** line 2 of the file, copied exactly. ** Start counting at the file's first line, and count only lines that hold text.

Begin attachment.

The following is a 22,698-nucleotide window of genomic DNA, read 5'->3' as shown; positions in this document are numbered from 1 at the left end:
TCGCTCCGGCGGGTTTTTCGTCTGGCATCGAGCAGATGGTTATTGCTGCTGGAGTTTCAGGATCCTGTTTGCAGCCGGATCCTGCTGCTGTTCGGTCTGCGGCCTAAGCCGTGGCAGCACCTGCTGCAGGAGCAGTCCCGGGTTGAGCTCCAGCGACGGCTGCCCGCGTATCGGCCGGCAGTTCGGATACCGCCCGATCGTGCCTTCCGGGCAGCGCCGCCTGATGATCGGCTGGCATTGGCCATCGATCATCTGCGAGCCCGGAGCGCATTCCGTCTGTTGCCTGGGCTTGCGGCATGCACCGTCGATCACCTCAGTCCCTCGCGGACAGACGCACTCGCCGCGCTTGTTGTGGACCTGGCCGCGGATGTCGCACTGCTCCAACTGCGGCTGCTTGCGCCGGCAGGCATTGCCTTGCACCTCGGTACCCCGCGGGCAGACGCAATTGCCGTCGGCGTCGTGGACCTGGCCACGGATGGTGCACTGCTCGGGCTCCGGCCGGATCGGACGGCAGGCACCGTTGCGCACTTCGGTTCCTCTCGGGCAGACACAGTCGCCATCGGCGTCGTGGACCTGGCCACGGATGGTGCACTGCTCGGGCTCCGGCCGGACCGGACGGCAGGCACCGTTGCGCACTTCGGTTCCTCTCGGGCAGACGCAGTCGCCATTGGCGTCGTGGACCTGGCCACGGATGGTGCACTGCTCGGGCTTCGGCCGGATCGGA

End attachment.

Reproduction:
TCGCTCCGGCGGGTTTTTCGTCTGGCATCGAGCAGATGGTTATTGCTGCTGGAGTTTCAGGATCCTGTTTGCAGCCGGATCCTGCTGCTGTTCGGTCTGCGGCCTAAGCCGTGGCAGCACCTGCTGCAGGAGCAGTCCCGGGTTGAGCTCCAGCGACGGCTGCCCGCGTATCGGCCGGCAGTTCGGATACCGCCCGATCGTGCCTTCCGGGCAGCGCCGCCTGATGATCGGCTGGCATTGGCCATCGATCATCTGCGAGCCCGGAGCGCATTCCGTCTGTTGCCTGGGCTTGCGGCATGCACCGTCGATCACCTCAGTCCCTCGCGGACAGACGCACTCGCCGCGCTTGTTGTGGACCTGGCCGCGGATGTCGCACTGCTCCAACTGCGGCTGCTTGCGCCGGCAGGCATTGCCTTGCACCTCGGTACCCCGCGGGCAGACGCAATTGCCGTCGGCGTCGTGGACCTGGCCACGGATGGTGCACTGCTCGGGCTCCGGCCGGATCGGACGGCAGGCACCGTTGCGCACTTCGGTTCCTCTCGGGCAGACACAGTCGCCATCGGCGTCGTGGACCTGGCCACGGATGGTGCACTGCTCGGGCTCCGGCCGGACCGGACGGCAGGCACCGTTGCGCACTTCGGTTCCTCTCGGGCAGACGCAGTCGCCATTGGCGTCGTGGACCTGGCCACGGATGGTGCACTGCTCGGGCTTCGGCCGGATCGGA